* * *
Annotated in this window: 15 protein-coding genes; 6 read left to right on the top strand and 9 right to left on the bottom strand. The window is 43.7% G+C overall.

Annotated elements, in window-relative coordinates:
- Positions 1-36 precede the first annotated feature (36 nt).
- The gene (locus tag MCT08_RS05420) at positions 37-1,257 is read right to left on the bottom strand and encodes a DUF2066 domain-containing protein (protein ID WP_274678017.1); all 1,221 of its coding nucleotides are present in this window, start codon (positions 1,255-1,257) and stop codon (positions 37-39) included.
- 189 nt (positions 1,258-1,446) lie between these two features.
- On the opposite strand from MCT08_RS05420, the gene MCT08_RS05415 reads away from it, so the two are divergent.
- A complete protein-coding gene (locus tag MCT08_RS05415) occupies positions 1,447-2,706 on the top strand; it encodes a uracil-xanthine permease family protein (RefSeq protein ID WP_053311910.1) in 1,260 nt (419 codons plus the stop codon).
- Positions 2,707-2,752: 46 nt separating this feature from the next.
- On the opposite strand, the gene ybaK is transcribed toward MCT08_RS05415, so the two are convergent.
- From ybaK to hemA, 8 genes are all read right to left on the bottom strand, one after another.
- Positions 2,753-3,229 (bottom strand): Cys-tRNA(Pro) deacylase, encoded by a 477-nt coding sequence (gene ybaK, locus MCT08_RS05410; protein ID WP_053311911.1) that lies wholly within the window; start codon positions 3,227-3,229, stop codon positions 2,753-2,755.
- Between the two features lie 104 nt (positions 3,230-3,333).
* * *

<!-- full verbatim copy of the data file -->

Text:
Annotated in this window: 15 protein-coding genes; 6 read left to right on the top strand and 9 right to left on the bottom strand. The window is 43.7% G+C overall.

Annotated elements, in window-relative coordinates:
- Positions 1-36 precede the first annotated feature (36 nt).
- The gene (locus tag MCT08_RS05420) at positions 37-1,257 is read right to left on the bottom strand and encodes a DUF2066 domain-containing protein (protein ID WP_274678017.1); all 1,221 of its coding nucleotides are present in this window, start codon (positions 1,255-1,257) and stop codon (positions 37-39) included.
- 189 nt (positions 1,258-1,446) lie between these two features.
- On the opposite strand from MCT08_RS05420, the gene MCT08_RS05415 reads away from it, so the two are divergent.
- A complete protein-coding gene (locus tag MCT08_RS05415) occupies positions 1,447-2,706 on the top strand; it encodes a uracil-xanthine permease family protein (RefSeq protein ID WP_053311910.1) in 1,260 nt (419 codons plus the stop codon).
- Positions 2,707-2,752: 46 nt separating this feature from the next.
- On the opposite strand, the gene ybaK is transcribed toward MCT08_RS05415, so the two are convergent.
- From ybaK to hemA, 8 genes are all read right to left on the bottom strand, one after another.
- Positions 2,753-3,229 (bottom strand): Cys-tRNA(Pro) deacylase, encoded by a 477-nt coding sequence (gene ybaK, locus MCT08_RS05410; protein ID WP_053311911.1) that lies wholly within the window; start codon positions 3,227-3,229, stop codon positions 2,753-2,755.
- Between the two features lie 104 nt (positions 3,230-3,333).